Edgar Alwin Payne
Edgar Payne was born in Missouri in 1883. His parents were farmers. Edgar’s early life was spent helping out on the family farm. At the age of twenty he left home and spent a few years doing odd jobs to survive. In 1905 he moved to Houston with two of his sisters and earned his living house painting. His interest in art led him to open a scene painting studio in Dallas. By 1907 he had moved to Chicago briefly taking classes at the art institute. He continued to make his living from scene painting and began selling his paintings at the palette and chisel club.
Edgar Payne’s first trip to California was in 1909. It was here he met his future wife Elsie Palmer. They married in 1912
By 1912 Edgar was receiving much more attention for his easel work and he had a show of 65 paintings at the palette and Chisel club in May of 1913. All of the paintings were sold.
The Payne’s moved to Laguna Beach California in 1917. It was from Laguna Beach that Payne began his many painting trips to the Sierras and the Southwest. In 1922 he traveled to Europe for two years with his family. Edgar painted many pictures of fishing life and mountain scenes while overseas.
It was Payne’s practice to make many sketches on location and make larger finished pictures back in his studio from those smaller works. It was because of this his paintings tend to have a repetitive look compositionally. This is especially true of his Sierra scenes.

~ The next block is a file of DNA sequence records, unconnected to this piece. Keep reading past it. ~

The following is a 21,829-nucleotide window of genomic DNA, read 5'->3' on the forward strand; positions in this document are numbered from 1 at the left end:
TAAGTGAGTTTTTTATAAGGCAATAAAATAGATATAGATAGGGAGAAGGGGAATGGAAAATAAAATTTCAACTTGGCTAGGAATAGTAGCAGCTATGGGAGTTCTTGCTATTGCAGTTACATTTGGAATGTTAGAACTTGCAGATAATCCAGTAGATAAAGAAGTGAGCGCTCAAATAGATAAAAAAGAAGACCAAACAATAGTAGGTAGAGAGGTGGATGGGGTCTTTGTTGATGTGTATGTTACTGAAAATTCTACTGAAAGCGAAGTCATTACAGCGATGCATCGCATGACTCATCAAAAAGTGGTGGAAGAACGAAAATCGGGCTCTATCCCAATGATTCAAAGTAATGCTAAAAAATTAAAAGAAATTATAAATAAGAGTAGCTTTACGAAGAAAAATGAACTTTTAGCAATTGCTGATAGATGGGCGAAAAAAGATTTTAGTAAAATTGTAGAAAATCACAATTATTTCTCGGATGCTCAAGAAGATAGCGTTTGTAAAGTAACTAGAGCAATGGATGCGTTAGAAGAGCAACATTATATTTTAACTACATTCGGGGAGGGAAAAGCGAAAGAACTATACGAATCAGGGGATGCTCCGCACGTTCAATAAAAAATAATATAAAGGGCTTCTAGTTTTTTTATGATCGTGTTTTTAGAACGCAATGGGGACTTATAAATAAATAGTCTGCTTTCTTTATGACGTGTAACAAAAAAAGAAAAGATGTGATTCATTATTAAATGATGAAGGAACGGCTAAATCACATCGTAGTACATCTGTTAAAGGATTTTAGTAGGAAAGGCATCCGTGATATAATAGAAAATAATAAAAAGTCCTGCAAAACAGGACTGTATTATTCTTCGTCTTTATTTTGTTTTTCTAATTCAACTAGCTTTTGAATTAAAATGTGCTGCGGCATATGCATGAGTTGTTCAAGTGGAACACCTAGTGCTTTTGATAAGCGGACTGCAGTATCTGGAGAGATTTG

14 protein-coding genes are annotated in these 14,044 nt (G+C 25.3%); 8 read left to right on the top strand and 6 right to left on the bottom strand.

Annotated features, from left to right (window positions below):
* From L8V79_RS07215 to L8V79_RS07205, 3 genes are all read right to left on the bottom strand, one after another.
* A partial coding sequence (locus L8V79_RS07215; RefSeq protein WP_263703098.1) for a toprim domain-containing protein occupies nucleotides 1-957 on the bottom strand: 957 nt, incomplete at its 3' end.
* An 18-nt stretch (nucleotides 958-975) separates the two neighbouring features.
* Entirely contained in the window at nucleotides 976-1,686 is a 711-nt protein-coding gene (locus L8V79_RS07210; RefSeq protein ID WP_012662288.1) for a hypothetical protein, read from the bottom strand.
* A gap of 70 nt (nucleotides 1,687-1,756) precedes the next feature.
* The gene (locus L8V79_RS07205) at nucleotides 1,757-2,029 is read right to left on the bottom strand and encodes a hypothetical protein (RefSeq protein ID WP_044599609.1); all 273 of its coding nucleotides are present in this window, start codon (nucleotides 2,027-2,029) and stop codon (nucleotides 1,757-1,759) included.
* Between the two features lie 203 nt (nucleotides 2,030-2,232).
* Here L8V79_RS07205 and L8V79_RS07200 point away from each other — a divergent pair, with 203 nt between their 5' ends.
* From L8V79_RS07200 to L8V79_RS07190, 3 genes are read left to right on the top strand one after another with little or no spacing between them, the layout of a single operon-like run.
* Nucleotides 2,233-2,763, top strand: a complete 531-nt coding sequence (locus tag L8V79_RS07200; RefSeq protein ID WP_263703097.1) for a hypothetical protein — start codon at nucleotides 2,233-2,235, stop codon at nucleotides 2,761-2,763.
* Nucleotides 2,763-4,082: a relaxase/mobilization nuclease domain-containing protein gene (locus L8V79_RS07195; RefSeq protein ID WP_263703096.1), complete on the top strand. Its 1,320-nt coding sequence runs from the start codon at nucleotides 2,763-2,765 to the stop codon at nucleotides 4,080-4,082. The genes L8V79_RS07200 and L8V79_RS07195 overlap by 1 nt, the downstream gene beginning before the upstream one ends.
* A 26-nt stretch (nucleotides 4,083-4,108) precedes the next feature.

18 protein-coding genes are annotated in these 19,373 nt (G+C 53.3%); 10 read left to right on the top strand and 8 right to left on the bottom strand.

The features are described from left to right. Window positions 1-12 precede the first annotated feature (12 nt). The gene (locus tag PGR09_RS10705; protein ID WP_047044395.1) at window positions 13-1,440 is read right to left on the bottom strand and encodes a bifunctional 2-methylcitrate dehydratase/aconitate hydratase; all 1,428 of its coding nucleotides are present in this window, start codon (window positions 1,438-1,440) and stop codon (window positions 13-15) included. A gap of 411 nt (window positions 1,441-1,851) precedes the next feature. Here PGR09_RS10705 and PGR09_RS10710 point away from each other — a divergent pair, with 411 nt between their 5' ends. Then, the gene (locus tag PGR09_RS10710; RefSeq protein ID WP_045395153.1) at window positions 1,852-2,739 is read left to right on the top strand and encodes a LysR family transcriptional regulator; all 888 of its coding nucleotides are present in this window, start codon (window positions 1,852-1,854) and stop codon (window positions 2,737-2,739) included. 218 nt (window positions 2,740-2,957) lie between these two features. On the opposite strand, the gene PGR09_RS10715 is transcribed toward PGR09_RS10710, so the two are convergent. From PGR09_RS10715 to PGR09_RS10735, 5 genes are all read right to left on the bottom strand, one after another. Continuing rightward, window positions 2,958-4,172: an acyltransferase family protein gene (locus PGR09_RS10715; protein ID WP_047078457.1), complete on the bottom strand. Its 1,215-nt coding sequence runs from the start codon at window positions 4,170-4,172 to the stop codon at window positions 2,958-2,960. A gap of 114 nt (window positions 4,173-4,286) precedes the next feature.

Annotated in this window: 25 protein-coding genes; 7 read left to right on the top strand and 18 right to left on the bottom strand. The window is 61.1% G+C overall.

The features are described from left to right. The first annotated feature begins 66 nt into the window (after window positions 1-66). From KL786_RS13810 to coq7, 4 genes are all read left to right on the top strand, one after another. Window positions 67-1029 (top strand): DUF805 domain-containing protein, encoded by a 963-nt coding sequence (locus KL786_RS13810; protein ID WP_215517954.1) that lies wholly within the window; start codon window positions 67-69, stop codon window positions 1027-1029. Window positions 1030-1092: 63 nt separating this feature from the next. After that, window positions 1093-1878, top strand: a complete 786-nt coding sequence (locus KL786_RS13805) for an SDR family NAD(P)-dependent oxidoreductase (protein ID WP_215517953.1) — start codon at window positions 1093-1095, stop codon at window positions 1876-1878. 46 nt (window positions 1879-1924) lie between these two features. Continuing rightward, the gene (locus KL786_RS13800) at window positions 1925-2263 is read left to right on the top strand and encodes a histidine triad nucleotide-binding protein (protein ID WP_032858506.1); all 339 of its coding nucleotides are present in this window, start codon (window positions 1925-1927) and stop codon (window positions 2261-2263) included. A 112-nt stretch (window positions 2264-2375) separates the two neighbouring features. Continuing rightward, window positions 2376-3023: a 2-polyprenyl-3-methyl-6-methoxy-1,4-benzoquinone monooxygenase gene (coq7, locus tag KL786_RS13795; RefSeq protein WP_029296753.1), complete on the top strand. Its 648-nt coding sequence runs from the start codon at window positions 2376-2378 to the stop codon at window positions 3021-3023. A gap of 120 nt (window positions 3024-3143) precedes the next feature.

His book on painting ‘Composition of Outdoor Painting’ is still in print today because of its no nonsense approach to the craft of painting.
Edgar Payne died in 1947 after a long fight with cancer.
The Composition of Outdoor Painting
The Payne’s, Edgar and Elsie
Rena Neumann Coen
Edgar Payne 1882-1947
Goldfield Galleries Exhibition Catalog
Learning the art of painting is not an easy task. It takes a great deal of intelligence, keen analysis, study and practice. ~ Edgar Payne
1 thought on “Edgar Payne”
Quoting from your post: It was Payne’s practice to make many sketches on location and make larger finished pictures back in his studio from those smaller works. It was because of this his paintings tend to have a repetitive look compositionally. This is especially true of his Sierra scenes."
I'm thinking there might be other factors at play here besides mere process.
I agree he repeated the same compositions and images often in the body of his Sierra work, as well as his boat paintings. Think Maxfield Parrish, or Granville Redmond's fields of poppies.
Seems to me there might a definite economic incentive to repeat something that was popular, and selling well, in order to maintain a steady income. He wasn't the first one to do that, and he certainly isn't the last! Any artist endeavoring to support a family is likely to employ such a strategy from time to time. Redmond tried other ideas in his work, but none sold as well as his poppy paintings. Might have been the same for Mr. Payne, eh? I also think at a certain point in his Sierra work, construction overcame observation to the point where he was creating 'generic Payne' mountainscapes in the studio, and the stimulus of nature was largely ignored in favor of a few lighting schemes he'd worked out. Again, no different than many other artists dead and living. There's nothing right or wrong about that, but for the viewer it can get stale.